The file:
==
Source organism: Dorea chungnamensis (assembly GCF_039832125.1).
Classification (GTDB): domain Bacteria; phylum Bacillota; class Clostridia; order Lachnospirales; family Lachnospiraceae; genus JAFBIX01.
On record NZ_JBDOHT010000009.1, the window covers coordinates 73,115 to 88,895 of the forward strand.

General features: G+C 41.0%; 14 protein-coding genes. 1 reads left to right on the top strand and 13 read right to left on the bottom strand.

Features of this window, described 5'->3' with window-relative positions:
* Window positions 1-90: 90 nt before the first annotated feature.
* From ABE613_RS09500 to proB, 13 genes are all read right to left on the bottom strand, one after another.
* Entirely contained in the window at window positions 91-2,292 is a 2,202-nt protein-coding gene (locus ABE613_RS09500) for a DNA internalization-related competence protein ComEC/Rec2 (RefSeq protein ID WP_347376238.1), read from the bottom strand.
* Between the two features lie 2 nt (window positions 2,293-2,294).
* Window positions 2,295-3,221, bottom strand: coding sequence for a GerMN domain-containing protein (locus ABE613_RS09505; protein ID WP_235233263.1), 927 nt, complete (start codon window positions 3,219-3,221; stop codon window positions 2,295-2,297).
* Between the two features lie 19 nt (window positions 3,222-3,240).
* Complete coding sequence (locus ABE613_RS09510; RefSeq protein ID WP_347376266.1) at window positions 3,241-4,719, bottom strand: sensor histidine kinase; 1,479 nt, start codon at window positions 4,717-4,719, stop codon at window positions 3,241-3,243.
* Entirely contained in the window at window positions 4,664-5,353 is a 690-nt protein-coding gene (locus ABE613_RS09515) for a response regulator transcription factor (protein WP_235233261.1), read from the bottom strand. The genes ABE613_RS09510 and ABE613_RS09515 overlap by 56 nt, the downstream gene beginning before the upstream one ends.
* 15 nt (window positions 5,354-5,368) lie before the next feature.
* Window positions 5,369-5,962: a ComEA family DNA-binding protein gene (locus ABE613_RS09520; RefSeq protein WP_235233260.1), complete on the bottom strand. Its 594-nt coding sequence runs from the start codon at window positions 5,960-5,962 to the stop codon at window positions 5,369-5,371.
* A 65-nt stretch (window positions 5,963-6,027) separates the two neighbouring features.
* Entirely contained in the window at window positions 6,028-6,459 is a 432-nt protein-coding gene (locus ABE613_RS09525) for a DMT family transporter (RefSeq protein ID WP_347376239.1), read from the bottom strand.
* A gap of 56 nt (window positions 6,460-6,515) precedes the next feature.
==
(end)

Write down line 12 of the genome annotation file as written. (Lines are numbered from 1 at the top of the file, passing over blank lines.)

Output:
* Complete coding sequence (locus ABE613_RS09510; RefSeq protein ID WP_347376266.1) at window positions 3,241-4,719, bottom strand: sensor histidine kinase; 1,479 nt, start codon at window positions 4,717-4,719, stop codon at window positions 3,241-3,243.